Even on cold days we prefer the combination of a short sleeve jersey and arm warmers, rather than a long sleeve jersey. When you ride up a hill, you can quickly push each arm warmer down to your wrists. Ok it might get a bit sweaty under your crumpled arm warmer ‘bracelets’, but as soon as you’re over the hill (geographically speaking…) then you simply push your arm warmers back up again. If it’s warming up for the day, then you can just pull your arm warmers off, roll them together like socks and stuff them into your jersey pocket.
In the same way, you can wear leg warmers, or even knee warmers as an in-between measure. It's all about practicality!
Another age old, low tech trick that is incredibly effective in combating the huge body temperature variation between long climbs and descents is a few sheets of newspaper. (If you’re under 25, better ask your parents what a newspaper was…). You may have seen on TV pro racing team helpers at the top of mountain passes during the Tour de France handing out newspaper to their riders as they crest the summit.
Here at CycleLifeHQ, we use a slightly higher tech solution to conquer the same problem. It’s a sleeveless undervest with Goretex Windstopper front and shoulders and breathable mesh back. You can cut the sides so it’s like a mini poncho. When it warms up you can pull it out over your head from under your jersey while still riding. It crumples down to nothing and easily fits into a jersey pocket.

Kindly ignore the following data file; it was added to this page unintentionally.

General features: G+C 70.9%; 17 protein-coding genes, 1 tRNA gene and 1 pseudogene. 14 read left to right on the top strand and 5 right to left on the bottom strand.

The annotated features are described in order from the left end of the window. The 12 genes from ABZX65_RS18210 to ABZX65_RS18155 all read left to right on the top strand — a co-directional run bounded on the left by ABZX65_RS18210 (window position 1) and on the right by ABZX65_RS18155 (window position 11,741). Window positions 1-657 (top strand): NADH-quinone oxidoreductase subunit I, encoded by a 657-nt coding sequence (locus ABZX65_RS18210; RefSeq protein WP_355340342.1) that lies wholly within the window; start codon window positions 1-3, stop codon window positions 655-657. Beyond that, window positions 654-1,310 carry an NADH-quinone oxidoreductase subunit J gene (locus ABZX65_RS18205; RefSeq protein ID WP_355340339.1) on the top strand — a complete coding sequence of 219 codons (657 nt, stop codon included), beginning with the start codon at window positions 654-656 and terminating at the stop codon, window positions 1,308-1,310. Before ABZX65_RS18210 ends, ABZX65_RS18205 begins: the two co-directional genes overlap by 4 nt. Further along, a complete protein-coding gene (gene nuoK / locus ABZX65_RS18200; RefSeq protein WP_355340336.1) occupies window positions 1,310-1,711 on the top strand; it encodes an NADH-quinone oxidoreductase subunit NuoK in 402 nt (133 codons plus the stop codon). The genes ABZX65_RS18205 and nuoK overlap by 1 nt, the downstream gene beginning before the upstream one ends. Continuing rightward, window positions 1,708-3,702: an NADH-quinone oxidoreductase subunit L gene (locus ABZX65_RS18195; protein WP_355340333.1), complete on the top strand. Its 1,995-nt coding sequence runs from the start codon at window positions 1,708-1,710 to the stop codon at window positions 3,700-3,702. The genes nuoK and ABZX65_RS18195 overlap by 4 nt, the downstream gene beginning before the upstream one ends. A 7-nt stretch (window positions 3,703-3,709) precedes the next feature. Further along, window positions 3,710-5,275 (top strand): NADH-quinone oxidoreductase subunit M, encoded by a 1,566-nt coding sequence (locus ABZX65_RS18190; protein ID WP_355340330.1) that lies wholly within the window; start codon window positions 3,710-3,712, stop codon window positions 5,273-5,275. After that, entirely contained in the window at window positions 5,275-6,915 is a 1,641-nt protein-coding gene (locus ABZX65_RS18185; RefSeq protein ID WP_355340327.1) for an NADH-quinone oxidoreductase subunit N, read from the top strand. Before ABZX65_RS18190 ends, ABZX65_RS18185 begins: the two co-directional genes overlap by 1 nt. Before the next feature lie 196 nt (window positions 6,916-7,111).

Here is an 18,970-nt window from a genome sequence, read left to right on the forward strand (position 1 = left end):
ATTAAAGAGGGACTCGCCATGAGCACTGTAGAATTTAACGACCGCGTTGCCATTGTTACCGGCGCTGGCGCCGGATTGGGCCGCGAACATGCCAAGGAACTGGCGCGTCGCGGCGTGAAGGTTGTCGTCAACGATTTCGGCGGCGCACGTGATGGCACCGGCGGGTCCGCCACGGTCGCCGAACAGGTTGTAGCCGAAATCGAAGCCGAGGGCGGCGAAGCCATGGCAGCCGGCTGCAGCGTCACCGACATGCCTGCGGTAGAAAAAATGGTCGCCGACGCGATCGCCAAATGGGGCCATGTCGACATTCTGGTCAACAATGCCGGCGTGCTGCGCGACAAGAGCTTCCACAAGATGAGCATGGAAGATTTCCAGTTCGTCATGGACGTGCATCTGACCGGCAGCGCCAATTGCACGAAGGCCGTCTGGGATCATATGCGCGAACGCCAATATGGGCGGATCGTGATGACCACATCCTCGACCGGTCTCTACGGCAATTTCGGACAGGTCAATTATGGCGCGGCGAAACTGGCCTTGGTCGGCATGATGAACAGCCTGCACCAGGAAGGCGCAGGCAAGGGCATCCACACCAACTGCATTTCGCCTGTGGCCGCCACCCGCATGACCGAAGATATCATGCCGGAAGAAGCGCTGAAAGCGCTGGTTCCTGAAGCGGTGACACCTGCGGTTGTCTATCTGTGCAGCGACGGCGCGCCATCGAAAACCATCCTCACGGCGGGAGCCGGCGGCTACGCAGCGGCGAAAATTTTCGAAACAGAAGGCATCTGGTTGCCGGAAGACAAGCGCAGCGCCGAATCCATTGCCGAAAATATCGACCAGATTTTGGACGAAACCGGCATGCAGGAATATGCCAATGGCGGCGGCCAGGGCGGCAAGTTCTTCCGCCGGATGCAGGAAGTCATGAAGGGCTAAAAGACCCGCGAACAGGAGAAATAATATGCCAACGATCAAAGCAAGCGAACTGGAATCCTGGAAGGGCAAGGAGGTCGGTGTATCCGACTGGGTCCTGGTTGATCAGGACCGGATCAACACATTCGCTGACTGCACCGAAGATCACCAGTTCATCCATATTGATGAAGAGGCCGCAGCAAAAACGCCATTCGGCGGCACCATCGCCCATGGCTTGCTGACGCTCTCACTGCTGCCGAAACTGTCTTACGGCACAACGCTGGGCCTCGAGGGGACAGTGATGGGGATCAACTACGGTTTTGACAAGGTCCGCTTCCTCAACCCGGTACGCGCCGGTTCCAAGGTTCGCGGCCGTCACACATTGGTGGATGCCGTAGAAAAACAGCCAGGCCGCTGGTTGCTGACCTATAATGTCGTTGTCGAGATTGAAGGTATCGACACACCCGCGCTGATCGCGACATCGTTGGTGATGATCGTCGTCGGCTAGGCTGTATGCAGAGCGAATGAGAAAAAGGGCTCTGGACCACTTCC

This is a classic case of clothing that does the job well because it’s specifically designed for cycling. You don’t need extra warmth for your back, it’s your front that cops all of that cold air and it’s that wind chill when cycling on a cold day that really makes you feel cold.
Unless you’re cycle touring across the Atacama Desert where it doesn’t rain at all for years at a time, you’re going to need some wet weather protection.
A good cycling rain jacket should still fit reasonably well so that it doesn’t flap in the wind. It should have a nice long back, always longer than the front so that it fully covers you when you’re bent forward over the handlebars. It should be light and pack down tightly for when you’re not using it. And most of all, it needs to be at least partially breathable. This last requirement was impossible to achieve until the invention of modern fabrics that keep out larger rainwater particles but still allow the smaller sweat vapour particles to escape.
We also recommend high-visibility for this one. Chances are, if you're wearing it, it's because conditions aren't that great, and general visibility conditions might be rainy, foggy and generally pretty poor. You'll want to take extra steps to make sure you're seen when riding in these conditions.